Wednesday, July 6, 2016

Bombs, Bullets and Bodies

In times of danger, where economic expectations are on a rather clear downward trajectory, human beings resort to circling the wagons within those with similar traits… and push those who are different away. Fear of the unknown – even an unwillingness to explore the unknown (“curiosity killed the cat”) – are atavistic reactions drilled deep into the psyches of most of the animal kingdom.
Drop a large black box into the jungle and watch the animals react to the presence of this new stranger. A pride of cats, a family of apes, etc., etc. will give the intruder wide berth. The alpha male will circle the box with fur standing on edge. The others remain behind at a safe distance. Smaller mammals will just run away until that box has simply become routine. Unless they are solving a dwindling resource problem, animals tend to pursue exploration when those fomenting the reach beyond the normal are secure, having solid “means” and are motivated to advance (versus merely protect) the species. It’s the difference we can see by cornering a big cat versus letting that animal have open and free range. It’s built into the DNA of all animals.
We have a really clear set of assaults on almost every aspect of our daily lives. Here in the United States, we are watching some of our most basic assumptions being ripped asunder. Simple things like solid blue collar “jobs for life” are sliding by the wayside. Mass manufacturing has either migrated overseas or, where it remains or returns to our shores, the values go not to the displaced blue collar workers but to the one percenters who own the automated machines that have taken over that economic activity.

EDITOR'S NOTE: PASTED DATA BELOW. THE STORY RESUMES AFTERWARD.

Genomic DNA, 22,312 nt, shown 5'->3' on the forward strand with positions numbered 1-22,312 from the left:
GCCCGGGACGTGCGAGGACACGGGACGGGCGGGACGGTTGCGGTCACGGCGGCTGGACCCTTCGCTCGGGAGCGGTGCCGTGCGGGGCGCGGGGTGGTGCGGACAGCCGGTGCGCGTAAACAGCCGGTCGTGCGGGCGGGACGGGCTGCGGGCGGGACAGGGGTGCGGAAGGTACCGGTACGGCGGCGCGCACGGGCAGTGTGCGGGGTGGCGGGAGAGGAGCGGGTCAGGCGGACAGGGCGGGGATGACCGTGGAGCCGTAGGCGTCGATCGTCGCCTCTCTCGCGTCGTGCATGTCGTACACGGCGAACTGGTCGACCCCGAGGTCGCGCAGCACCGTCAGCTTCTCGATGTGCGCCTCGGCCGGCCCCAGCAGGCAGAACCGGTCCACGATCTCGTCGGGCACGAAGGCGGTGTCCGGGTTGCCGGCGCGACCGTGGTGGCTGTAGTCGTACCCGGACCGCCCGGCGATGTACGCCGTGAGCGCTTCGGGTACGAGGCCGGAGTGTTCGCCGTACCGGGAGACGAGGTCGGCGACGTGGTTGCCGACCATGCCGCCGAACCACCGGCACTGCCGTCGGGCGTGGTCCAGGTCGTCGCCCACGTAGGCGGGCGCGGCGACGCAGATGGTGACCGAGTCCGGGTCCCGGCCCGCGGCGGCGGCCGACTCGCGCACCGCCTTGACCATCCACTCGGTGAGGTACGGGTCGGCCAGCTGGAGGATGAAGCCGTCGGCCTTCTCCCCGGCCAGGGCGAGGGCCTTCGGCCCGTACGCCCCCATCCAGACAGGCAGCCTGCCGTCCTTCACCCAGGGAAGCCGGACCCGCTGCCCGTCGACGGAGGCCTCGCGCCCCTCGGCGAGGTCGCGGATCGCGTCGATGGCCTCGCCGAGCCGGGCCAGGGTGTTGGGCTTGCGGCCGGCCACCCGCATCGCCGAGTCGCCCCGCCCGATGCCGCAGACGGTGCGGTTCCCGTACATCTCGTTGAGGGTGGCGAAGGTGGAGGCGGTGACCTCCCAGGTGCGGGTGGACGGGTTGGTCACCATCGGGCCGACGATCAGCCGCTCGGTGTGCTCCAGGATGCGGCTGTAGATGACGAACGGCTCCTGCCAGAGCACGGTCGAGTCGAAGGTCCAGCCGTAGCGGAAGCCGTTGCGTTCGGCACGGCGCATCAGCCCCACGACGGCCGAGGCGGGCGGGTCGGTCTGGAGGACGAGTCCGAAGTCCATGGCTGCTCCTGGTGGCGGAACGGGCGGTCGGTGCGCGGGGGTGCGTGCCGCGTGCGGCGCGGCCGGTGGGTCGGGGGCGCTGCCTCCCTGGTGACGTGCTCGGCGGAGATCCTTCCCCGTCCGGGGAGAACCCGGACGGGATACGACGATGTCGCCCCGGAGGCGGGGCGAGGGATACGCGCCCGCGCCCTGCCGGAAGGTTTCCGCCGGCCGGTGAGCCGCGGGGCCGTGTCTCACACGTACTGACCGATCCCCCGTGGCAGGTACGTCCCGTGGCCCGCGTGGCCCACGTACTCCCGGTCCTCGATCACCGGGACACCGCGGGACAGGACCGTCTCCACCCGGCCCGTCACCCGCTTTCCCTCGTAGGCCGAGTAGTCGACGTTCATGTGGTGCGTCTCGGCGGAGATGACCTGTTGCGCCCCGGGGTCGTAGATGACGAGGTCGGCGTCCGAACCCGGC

This has pushed more people here in the U.S. into a service economy. Lower levels in the gig economy – from uber drivers and part-time subcontractors – food and hospitality services, construction… to higher end, more remunerative service sector work, particularly in finance where there is serious money to be made. The nation’s best and brightest no longer gravitate toward industries that make stuff. The closest we get is software, particularly social media, where longer-term values are elusive.